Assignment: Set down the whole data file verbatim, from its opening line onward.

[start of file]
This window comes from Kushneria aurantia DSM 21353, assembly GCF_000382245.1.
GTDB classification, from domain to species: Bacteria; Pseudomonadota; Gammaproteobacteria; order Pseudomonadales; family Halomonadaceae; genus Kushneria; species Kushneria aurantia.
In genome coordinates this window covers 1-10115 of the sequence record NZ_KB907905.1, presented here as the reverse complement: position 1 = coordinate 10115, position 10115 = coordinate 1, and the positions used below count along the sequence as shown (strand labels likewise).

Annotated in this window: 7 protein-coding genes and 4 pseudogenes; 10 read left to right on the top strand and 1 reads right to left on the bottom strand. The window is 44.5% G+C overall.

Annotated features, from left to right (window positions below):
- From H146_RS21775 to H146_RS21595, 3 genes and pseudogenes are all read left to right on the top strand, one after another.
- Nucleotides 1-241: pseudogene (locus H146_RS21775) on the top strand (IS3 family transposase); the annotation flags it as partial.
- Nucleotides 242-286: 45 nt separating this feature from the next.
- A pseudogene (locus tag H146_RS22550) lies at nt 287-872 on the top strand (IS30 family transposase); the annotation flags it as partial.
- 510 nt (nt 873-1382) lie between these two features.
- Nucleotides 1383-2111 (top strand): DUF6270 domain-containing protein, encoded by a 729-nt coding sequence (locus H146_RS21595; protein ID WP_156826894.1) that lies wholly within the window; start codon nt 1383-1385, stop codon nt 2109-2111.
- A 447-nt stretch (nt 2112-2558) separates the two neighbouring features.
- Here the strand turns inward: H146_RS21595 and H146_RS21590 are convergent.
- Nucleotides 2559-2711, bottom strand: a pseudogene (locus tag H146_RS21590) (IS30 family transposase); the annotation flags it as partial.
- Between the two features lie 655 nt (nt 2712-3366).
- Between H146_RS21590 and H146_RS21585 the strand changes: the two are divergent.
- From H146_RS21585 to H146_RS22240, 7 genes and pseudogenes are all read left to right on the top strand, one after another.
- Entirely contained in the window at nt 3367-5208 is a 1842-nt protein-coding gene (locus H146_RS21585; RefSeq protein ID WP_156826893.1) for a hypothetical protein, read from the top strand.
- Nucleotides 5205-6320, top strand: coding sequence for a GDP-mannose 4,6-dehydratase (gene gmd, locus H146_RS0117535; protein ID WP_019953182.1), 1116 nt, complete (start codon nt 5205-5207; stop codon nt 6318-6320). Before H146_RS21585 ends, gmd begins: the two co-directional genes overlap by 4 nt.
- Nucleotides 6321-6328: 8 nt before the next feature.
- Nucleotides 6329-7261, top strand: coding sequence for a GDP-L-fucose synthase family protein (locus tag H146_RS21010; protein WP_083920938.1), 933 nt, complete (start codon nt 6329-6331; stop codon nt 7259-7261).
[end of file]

This window comes from Kushneria aurantia DSM 21353, assembly GCF_000382245.1.
GTDB classification, from domain to species: Bacteria; Pseudomonadota; Gammaproteobacteria; order Pseudomonadales; family Halomonadaceae; genus Kushneria; species Kushneria aurantia.
In genome coordinates this window covers 1-10115 of the sequence record NZ_KB907905.1, presented here as the reverse complement: position 1 = coordinate 10115, position 10115 = coordinate 1, and the positions used below count along the sequence as shown (strand labels likewise).

Annotated in this window: 7 protein-coding genes and 4 pseudogenes; 10 read left to right on the top strand and 1 reads right to left on the bottom strand. The window is 44.5% G+C overall.

Annotated features, from left to right (window positions below):
- From H146_RS21775 to H146_RS21595, 3 genes and pseudogenes are all read left to right on the top strand, one after another.
- Nucleotides 1-241: pseudogene (locus H146_RS21775) on the top strand (IS3 family transposase); the annotation flags it as partial.
- Nucleotides 242-286: 45 nt separating this feature from the next.
- A pseudogene (locus tag H146_RS22550) lies at nt 287-872 on the top strand (IS30 family transposase); the annotation flags it as partial.
- 510 nt (nt 873-1382) lie between these two features.
- Nucleotides 1383-2111 (top strand): DUF6270 domain-containing protein, encoded by a 729-nt coding sequence (locus H146_RS21595; protein ID WP_156826894.1) that lies wholly within the window; start codon nt 1383-1385, stop codon nt 2109-2111.
- A 447-nt stretch (nt 2112-2558) separates the two neighbouring features.
- Here the strand turns inward: H146_RS21595 and H146_RS21590 are convergent.
- Nucleotides 2559-2711, bottom strand: a pseudogene (locus tag H146_RS21590) (IS30 family transposase); the annotation flags it as partial.
- Between the two features lie 655 nt (nt 2712-3366).
- Between H146_RS21590 and H146_RS21585 the strand changes: the two are divergent.
- From H146_RS21585 to H146_RS22240, 7 genes and pseudogenes are all read left to right on the top strand, one after another.
- Entirely contained in the window at nt 3367-5208 is a 1842-nt protein-coding gene (locus H146_RS21585; RefSeq protein ID WP_156826893.1) for a hypothetical protein, read from the top strand.
- Nucleotides 5205-6320, top strand: coding sequence for a GDP-mannose 4,6-dehydratase (gene gmd, locus H146_RS0117535; protein ID WP_019953182.1), 1116 nt, complete (start codon nt 5205-5207; stop codon nt 6318-6320). Before H146_RS21585 ends, gmd begins: the two co-directional genes overlap by 4 nt.
- Nucleotides 6321-6328: 8 nt before the next feature.
- Nucleotides 6329-7261, top strand: coding sequence for a GDP-L-fucose synthase family protein (locus tag H146_RS21010; protein WP_083920938.1), 933 nt, complete (start codon nt 6329-6331; stop codon nt 7259-7261).